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Prisoner Re-Entry

Page history last edited by Robert Hackett 1 year ago

Front Page / Issue Briefs / Justice, Crime and Public Safety / Prisoner Re-Entry / Overview

 

Issue Brief

 

Prisoner Re-Entry - Overview

 

 

Goal Statement   one sentence that further defines the topic


  • To maintain, support, and reestablish the social bonds of individuals who have been charged and convicted of criminal offenses. 

 

Local/State/National Information    additional information on this topic at the local, state, national, global level


 

Policy Options / Model Programs   link to profiles of specific policies or program models, grouped by type 


  • Workforce Development Approach

  • Reentry Preparation While in Prison Approach
    • Michigan Prisoner Re-Entry Initiative: collaborative effort committed to giving prisoners the tools they need to succeed in re-integrating into society. It is administered through a public-private partnership including the Michigan Department of Corrections and other state agencies, Public Policy Associates, Inc., and the Michigan Council on Crime and Delinquency. 
    • See Prisoner Education Issue Brief 
  • Restorative Justice Approach
  • Holistic Approach 
    • Delancey Street Foundation: residential self-help organization for former substance abusers, ex-convicts, homeless and others who have hit bottom. 
    • Boaz and Ruth: faith-based non-profit organization that provides life/work skills and re-entry assistance for released prisoners; fosters commercial revitalization for the troubled community of Highland Park; and bridges culturally and economically disparate communities within the Richmond metropolitan area.  
    • Mercer County Division of Youth Services Subcommittee on Prisoner Re-Entry 
    • Rescue Mission of Trenton: non-profit organization that provides relief services to the transient and homeless population. It provides residential addictions treatment, residential services (long-term, drug court, and halfway house), and job development services.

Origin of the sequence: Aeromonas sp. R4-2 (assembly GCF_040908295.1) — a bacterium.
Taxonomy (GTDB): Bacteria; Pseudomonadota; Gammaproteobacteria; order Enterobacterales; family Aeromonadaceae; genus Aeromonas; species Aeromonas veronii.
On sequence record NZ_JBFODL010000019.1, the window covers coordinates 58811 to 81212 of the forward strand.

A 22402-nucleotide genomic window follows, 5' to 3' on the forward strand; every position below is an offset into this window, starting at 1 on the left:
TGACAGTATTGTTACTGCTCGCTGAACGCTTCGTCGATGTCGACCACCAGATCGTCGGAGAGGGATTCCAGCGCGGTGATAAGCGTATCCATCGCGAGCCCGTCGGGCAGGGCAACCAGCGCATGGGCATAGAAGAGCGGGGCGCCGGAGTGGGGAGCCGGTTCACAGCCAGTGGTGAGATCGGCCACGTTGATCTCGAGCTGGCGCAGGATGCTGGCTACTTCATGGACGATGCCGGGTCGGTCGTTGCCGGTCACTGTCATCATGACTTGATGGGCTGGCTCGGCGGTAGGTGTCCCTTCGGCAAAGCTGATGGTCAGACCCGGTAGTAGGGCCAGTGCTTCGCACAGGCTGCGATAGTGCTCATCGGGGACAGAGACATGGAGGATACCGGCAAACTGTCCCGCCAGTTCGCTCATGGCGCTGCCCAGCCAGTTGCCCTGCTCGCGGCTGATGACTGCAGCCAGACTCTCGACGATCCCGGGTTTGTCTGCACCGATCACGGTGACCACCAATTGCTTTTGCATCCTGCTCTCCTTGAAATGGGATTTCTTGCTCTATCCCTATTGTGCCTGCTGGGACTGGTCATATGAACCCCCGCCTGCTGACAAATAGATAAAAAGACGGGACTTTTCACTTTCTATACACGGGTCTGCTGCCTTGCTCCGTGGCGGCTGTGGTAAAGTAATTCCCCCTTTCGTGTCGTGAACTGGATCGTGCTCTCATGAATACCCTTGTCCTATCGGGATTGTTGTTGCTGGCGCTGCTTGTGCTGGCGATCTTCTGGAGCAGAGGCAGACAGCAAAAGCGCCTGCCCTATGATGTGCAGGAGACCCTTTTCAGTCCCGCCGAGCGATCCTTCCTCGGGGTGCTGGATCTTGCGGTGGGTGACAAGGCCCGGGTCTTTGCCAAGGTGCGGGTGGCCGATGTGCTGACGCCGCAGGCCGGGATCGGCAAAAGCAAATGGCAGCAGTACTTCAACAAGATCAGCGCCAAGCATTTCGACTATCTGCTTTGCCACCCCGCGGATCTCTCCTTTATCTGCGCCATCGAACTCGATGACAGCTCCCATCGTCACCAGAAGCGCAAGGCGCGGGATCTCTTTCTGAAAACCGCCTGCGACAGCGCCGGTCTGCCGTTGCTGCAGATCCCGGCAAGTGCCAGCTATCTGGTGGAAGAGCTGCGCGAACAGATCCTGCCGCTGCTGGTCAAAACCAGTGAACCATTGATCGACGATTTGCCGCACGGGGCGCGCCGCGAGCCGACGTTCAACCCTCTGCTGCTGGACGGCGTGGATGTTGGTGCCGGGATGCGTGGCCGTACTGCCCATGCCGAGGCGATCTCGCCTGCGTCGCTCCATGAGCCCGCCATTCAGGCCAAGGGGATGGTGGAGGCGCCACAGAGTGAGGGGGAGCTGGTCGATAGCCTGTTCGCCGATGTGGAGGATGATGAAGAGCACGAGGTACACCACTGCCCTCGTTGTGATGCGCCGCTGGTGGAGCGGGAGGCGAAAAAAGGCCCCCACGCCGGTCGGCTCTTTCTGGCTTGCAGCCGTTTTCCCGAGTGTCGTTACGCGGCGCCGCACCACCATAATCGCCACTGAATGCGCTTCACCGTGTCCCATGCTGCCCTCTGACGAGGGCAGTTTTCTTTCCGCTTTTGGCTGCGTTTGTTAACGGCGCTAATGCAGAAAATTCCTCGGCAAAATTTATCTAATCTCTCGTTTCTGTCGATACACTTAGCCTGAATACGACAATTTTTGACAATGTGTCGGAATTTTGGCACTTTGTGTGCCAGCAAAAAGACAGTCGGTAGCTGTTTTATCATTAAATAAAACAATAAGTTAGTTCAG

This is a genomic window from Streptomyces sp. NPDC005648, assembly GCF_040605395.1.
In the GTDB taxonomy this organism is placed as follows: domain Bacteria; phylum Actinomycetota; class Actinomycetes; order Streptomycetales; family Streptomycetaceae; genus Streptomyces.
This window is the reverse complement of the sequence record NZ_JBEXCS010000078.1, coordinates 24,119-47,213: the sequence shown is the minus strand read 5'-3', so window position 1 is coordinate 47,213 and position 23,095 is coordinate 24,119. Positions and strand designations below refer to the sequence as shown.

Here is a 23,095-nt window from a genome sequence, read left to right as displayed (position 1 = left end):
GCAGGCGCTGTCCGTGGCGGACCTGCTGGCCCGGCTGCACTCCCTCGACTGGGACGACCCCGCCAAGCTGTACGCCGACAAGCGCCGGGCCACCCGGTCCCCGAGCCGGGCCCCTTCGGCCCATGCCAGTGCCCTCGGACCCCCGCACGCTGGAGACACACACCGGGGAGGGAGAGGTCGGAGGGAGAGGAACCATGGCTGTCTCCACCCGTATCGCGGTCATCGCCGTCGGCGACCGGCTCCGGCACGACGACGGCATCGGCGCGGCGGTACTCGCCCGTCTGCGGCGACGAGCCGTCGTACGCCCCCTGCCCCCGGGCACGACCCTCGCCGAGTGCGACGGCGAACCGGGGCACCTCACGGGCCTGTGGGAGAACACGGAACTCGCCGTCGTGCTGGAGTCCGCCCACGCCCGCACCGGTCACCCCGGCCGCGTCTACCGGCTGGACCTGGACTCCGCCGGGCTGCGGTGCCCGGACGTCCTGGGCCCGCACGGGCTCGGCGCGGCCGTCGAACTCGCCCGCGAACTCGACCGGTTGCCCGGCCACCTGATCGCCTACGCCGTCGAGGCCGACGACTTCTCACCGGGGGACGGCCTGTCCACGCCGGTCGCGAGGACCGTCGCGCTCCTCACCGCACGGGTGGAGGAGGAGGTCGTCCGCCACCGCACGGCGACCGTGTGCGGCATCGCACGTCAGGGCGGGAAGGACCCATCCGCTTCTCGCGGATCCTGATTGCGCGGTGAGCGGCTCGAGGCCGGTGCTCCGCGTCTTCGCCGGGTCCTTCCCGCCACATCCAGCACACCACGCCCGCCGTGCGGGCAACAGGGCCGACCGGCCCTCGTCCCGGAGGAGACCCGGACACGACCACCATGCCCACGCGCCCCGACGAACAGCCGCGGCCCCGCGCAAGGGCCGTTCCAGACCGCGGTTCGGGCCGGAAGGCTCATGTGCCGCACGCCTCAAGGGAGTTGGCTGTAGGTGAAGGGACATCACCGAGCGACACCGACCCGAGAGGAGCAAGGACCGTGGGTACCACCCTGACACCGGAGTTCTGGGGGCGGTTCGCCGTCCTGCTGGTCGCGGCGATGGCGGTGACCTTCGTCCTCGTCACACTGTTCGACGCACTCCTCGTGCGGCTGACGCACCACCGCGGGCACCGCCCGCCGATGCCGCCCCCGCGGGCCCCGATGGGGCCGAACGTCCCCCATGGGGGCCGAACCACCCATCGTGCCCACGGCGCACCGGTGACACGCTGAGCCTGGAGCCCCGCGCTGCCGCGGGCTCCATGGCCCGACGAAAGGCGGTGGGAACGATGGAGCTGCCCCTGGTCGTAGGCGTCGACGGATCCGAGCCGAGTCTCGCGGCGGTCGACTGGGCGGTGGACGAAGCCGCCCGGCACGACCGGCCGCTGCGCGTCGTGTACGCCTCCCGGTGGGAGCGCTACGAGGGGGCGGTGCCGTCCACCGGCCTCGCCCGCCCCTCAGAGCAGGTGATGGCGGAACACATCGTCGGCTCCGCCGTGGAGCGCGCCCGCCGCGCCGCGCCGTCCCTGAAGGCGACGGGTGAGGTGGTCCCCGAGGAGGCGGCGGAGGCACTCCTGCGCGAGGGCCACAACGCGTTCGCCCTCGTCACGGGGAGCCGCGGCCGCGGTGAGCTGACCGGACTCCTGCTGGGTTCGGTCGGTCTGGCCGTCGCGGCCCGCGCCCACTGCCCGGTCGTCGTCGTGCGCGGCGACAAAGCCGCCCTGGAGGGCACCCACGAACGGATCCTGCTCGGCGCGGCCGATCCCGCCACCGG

Glossary of Terms   key words or phrases that the layperson needs to know to understand this issue  


 

  • Collateral Consequences: are legal disabilities imposed by law as a result of a criminal conviction regardless of whether a convicted individual serves any time incarcerated.[1]  
  • Offender: an individual who violates of transgress a criminal law. [2] One that offends is someone who breaks this law and acquires this title by entering the criminal justice system. 
  • Prison Reentry: the process which includes all supportive, rehabilitative, and mentoring activities and programming conducted to prepare ex-convicts to return safely to the community and to live as law abiding citizens. [3] 
  • Recidivism:  The Second Chance Act, one of the key sources of funding to address prisoner re-entry, defines recidivism as “a return to prison and/or jail with either a new conviction or as the result of a violation of the terms of supervision within 12 months of initial release.” This is an acceptable definition more broadly. The Second Chance Act requires that recidivism be a measure of success in funded programs.[4]

  • Reintegration: can be defined as, "restore to a condition of unity".[5] Within prison reentry this is the level of effort, support, and care that a community offers to an ex-offender (those who express empathy) upon their release to return to the community; the process of returning into the community post incarceration.